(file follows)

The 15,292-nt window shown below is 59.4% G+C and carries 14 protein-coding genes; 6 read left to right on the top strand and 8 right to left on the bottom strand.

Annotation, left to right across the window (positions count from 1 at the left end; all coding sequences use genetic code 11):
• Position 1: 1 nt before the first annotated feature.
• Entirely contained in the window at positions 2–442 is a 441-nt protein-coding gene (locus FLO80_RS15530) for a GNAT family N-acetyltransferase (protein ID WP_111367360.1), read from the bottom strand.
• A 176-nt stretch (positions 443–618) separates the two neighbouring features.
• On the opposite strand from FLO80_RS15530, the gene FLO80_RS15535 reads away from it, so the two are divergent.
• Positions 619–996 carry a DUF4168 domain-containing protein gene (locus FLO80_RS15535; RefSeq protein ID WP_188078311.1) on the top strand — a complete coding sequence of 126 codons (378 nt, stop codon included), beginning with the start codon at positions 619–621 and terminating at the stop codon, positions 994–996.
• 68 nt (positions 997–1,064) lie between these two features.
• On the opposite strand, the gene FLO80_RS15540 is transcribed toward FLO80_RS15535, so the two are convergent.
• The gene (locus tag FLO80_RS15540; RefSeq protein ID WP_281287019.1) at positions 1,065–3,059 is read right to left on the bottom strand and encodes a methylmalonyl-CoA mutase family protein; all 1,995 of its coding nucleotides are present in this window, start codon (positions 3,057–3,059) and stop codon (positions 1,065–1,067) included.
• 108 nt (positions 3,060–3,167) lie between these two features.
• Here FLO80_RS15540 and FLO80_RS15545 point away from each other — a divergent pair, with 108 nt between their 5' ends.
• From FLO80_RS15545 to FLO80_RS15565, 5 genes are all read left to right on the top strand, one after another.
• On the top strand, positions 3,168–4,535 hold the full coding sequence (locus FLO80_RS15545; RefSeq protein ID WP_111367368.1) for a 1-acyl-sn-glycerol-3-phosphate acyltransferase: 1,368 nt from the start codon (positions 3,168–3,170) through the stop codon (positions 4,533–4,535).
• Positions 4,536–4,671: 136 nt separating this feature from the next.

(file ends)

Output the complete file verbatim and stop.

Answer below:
The 15,292-nt window shown below is 59.4% G+C and carries 14 protein-coding genes; 6 read left to right on the top strand and 8 right to left on the bottom strand.

Annotation, left to right across the window (positions count from 1 at the left end; all coding sequences use genetic code 11):
• Position 1: 1 nt before the first annotated feature.
• Entirely contained in the window at positions 2–442 is a 441-nt protein-coding gene (locus FLO80_RS15530) for a GNAT family N-acetyltransferase (protein ID WP_111367360.1), read from the bottom strand.
• A 176-nt stretch (positions 443–618) separates the two neighbouring features.
• On the opposite strand from FLO80_RS15530, the gene FLO80_RS15535 reads away from it, so the two are divergent.
• Positions 619–996 carry a DUF4168 domain-containing protein gene (locus FLO80_RS15535; RefSeq protein ID WP_188078311.1) on the top strand — a complete coding sequence of 126 codons (378 nt, stop codon included), beginning with the start codon at positions 619–621 and terminating at the stop codon, positions 994–996.
• 68 nt (positions 997–1,064) lie between these two features.
• On the opposite strand, the gene FLO80_RS15540 is transcribed toward FLO80_RS15535, so the two are convergent.
• The gene (locus tag FLO80_RS15540; RefSeq protein ID WP_281287019.1) at positions 1,065–3,059 is read right to left on the bottom strand and encodes a methylmalonyl-CoA mutase family protein; all 1,995 of its coding nucleotides are present in this window, start codon (positions 3,057–3,059) and stop codon (positions 1,065–1,067) included.
• 108 nt (positions 3,060–3,167) lie between these two features.
• Here FLO80_RS15540 and FLO80_RS15545 point away from each other — a divergent pair, with 108 nt between their 5' ends.
• From FLO80_RS15545 to FLO80_RS15565, 5 genes are all read left to right on the top strand, one after another.
• On the top strand, positions 3,168–4,535 hold the full coding sequence (locus FLO80_RS15545; RefSeq protein ID WP_111367368.1) for a 1-acyl-sn-glycerol-3-phosphate acyltransferase: 1,368 nt from the start codon (positions 3,168–3,170) through the stop codon (positions 4,533–4,535).
• Positions 4,536–4,671: 136 nt separating this feature from the next.